Although a bit crisp, the weather on Monday afternoon, December 22, was sunny and pleasant in Santa Barbara, making it easy for the holiday shopping crowd to navigate between sales. This year’s economic woes have been cause for concern for many area retailers, and, consistent with national trends, prices have been slashed on a plethora of potential gift items in the days leading up to Christmas. While the crowds aren’t as thick as they normally seem to be this close to the biggest gift-giving holiday of the year, area retailers are hoping for steady sales from choosier shoppers. “All indications are positive,” said Mark Linehan, president of the Camino Real Marketplace shopping center in Goleta. “Given the economic issues facing national and international economies, there are a lot of people out at Costco looking for a bargain.” He added that, personally, he’s looking for practical gifts for his family this year.
Linehan pointed out that not many of the stores in the Marketplace had resorted to the deep discounting seen in other areas. Many shops in downtown Santa Barbara had items reduced in price anywhere from 30 to 80 percent. According to the Downtown Organization-a Santa Barbara-focused business advocacy group-this is a phenomenon not often seen until after Christmas, although it is occurring nationwide now. “We’ve noticed that a lot of businesses are offering sales before season,” said Mary Lynn Harms, the Downtown Organization’s marketing director, stating her belief that the abundance of sales now will not lead to a dearth of bargain hunters after Christmas. “Personally, I think that there will be those diehard shoppers who will still get out to the after-Christmas sales.”
Unsure about whether or not such profound holiday sales are customary in the U.S., Patrick Brouchard-visiting from France with his wife for two weeks-expressed his pleasure at the greatly increased leverage of his euro. “It is so good for us to shop here because the dollar is so low,” he said. “We’re surprised that there were a lot of discounts. It’s good news.” Area resident Cyndee Howard, wending her way through the throngs at Paseo Nuevo, said State Street “doesn’t seem to have that frantic energy that it’s had in years past.”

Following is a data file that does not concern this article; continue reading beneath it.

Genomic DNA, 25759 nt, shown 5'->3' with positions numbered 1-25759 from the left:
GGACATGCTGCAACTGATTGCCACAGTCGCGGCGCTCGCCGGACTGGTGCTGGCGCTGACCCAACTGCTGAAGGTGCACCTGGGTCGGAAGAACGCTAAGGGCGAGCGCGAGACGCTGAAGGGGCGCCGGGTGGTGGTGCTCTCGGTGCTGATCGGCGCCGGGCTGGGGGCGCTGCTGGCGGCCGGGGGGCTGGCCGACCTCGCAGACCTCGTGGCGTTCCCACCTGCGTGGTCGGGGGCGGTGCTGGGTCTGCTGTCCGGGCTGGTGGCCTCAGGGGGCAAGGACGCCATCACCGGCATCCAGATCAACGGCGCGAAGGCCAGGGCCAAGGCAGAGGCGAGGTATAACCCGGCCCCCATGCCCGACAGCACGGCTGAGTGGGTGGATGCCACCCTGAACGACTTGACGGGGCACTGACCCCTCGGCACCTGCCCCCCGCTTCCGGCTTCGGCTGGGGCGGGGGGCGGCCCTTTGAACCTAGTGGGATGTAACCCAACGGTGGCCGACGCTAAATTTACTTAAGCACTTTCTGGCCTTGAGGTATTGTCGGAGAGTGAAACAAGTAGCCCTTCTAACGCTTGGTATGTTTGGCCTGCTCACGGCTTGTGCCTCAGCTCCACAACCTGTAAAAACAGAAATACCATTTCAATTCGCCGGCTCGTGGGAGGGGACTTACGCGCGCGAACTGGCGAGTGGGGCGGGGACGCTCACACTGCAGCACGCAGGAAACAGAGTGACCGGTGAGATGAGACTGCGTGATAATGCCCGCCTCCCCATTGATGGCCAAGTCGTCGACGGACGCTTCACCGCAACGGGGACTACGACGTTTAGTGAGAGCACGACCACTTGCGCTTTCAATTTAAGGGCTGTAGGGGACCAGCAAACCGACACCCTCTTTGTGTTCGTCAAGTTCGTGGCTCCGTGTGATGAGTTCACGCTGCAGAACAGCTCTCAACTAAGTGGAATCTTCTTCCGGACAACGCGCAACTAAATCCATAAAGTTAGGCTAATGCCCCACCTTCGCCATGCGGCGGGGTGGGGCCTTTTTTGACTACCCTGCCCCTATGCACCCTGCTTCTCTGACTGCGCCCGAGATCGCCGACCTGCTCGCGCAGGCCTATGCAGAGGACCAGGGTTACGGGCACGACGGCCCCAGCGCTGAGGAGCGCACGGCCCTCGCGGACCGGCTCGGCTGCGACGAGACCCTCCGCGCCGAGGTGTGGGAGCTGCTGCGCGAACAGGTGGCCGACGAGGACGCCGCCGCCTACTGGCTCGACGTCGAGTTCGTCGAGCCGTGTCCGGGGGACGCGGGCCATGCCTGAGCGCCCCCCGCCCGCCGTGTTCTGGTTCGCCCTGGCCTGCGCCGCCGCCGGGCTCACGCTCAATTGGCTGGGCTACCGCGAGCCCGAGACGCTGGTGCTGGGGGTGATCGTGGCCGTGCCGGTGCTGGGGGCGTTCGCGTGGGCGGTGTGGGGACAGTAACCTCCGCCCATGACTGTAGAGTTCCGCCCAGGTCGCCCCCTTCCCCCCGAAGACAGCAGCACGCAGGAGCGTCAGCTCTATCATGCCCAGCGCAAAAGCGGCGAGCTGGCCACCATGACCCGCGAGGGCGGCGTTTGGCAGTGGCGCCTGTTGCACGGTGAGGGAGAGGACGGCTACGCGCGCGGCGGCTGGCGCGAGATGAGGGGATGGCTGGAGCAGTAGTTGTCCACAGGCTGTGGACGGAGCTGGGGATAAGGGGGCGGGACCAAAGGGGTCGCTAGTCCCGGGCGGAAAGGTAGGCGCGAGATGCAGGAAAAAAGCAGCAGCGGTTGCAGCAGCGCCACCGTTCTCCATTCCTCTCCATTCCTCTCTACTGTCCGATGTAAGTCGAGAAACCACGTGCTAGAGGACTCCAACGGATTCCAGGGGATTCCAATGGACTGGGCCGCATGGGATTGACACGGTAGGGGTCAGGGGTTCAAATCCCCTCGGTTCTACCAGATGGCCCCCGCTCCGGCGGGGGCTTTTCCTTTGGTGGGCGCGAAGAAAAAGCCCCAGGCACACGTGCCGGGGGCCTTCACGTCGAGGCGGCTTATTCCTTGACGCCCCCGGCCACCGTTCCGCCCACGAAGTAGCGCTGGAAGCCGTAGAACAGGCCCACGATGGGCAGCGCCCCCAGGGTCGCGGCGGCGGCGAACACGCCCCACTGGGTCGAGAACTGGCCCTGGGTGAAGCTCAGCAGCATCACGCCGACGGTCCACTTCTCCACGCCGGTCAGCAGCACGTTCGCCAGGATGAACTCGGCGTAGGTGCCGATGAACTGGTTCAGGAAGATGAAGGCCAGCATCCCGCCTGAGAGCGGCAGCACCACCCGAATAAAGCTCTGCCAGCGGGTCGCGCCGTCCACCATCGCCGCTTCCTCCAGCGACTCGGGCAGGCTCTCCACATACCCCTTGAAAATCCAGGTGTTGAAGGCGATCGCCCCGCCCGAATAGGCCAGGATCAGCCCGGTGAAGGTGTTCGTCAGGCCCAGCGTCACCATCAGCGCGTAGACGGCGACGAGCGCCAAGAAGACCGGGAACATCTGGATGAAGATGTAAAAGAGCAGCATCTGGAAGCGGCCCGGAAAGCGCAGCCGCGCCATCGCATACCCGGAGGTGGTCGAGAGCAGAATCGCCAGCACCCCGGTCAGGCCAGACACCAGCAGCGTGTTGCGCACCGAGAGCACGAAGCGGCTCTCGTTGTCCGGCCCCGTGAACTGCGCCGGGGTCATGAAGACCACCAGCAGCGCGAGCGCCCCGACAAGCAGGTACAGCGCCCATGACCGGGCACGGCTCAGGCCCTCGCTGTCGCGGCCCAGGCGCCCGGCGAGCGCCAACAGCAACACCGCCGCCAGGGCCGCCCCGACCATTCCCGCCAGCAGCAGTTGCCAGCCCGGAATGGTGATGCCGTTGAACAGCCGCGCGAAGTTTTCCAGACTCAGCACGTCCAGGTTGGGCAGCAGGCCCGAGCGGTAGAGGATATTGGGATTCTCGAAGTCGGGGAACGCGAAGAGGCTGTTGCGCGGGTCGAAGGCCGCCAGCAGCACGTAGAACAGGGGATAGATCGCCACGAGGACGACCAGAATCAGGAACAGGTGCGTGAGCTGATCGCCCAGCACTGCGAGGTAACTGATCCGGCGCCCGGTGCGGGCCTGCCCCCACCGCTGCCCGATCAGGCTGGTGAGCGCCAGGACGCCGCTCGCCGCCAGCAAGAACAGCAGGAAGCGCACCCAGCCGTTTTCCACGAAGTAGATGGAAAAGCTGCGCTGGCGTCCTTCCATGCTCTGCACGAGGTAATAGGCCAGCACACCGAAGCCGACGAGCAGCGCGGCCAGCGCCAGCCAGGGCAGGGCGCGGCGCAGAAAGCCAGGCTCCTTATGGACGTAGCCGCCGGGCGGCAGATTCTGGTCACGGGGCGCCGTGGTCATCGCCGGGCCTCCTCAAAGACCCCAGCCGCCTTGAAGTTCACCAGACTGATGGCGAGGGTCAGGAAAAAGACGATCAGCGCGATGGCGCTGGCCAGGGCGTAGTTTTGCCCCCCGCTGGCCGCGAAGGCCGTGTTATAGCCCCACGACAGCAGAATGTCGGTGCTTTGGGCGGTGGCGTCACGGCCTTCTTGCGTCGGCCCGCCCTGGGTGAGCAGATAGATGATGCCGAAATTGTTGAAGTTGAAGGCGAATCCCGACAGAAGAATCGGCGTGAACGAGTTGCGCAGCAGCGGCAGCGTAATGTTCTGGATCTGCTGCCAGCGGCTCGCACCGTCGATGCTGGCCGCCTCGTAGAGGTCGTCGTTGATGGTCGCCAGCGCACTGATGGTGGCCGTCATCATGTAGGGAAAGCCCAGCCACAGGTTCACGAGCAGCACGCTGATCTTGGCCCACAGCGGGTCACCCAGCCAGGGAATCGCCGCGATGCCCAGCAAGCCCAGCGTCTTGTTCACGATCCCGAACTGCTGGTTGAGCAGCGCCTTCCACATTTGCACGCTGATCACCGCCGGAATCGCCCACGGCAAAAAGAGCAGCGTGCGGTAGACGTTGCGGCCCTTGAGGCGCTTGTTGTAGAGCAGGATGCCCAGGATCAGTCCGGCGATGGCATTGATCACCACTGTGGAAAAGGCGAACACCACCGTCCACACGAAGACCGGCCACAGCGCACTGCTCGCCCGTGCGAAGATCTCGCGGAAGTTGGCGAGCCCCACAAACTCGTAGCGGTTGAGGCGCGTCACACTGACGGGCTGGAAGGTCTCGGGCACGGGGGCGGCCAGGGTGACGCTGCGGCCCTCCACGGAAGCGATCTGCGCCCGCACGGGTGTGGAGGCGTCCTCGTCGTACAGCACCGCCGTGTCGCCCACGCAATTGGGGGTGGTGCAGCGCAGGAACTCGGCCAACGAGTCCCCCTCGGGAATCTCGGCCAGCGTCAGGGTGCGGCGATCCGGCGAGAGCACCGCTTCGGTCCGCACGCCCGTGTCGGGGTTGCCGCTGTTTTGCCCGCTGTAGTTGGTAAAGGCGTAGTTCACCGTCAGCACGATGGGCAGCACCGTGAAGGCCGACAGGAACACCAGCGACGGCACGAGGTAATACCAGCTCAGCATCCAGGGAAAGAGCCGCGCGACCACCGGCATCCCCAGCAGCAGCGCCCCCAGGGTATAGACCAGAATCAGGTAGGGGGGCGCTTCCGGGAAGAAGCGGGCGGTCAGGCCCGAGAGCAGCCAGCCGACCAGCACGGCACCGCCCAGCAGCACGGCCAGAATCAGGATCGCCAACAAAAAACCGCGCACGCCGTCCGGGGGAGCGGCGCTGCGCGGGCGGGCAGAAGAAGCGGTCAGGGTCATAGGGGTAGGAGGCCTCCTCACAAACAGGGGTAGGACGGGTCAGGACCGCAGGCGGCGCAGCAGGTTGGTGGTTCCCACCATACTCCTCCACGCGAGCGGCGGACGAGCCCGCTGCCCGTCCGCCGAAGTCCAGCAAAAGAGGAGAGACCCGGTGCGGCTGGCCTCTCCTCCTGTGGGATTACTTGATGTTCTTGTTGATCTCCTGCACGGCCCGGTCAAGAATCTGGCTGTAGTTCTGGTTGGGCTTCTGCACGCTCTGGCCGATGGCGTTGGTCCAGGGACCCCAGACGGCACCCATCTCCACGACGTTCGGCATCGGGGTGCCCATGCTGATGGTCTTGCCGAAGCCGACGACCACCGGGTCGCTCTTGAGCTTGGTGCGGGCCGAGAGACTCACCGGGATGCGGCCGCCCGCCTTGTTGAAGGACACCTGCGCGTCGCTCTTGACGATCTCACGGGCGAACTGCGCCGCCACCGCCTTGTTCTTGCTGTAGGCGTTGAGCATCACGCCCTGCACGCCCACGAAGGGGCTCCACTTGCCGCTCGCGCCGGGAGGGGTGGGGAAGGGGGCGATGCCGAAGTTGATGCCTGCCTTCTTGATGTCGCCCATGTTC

Concurrent with a bleak global economic outlook, news in recent months has included many reports of area businesses closing, but Harms said that the closures were countered by a nearly equal number of businesses opening. She said that other than the Apple Store and the new Verizon Store-which are scheduled to open on State Street early next year-many of the new businesses are locally owned.
Not far from the crowded parking lots at the Marketplace and La Cumbre Plaza, and the bustle of foot traffic on State Street, the number of small shops dotting Milpas Street did not show as much activity on Monday afternoon. Stores selling everything from Western wear to soccer memorabilia to hardware seemed to be empty. The Salvation Army store on the corner of Milpas and Ortega, however, was filled with customers. “There’s not as much stuff in here as there has been-people have been shopping,” said customer Kathy LeSage, a Westmont College teacher. Her situation is different from most people this holiday season, though, as she and her family lost their home, which was on Westmont Road, and most of their belongings in the Tea Fire. She was spending a $300 voucher from the Salvation Army, donated to her as a victim of the fire. “Usually, Christmas is about giving and I’m on the receiving end now,” she said. “I’m very humbled by the outpouring of generosity.”
Harms said that because of the significant price reductions, many people are taking care of personal shopping in addition to their holiday gift purchases. Another noteworthy facet of this year’s holiday commercial season has been need versus want. A market analysis conducted by the NPD Group reported that 61 percent of the consumers they surveyed nationwide will this year favor practicality over purposeless yearning when deciding what gifts to buy for people.
Like so many others, LeSage looked at her personal misfortune and this year’s economic squeeze as an opportunity to move away from the commercial aspects of Christmas to dwell on the familial and spiritual ones. “I don’t think it’ll detract from the day, but maybe from the buildup,” she said. “Maybe that’s a good thing.”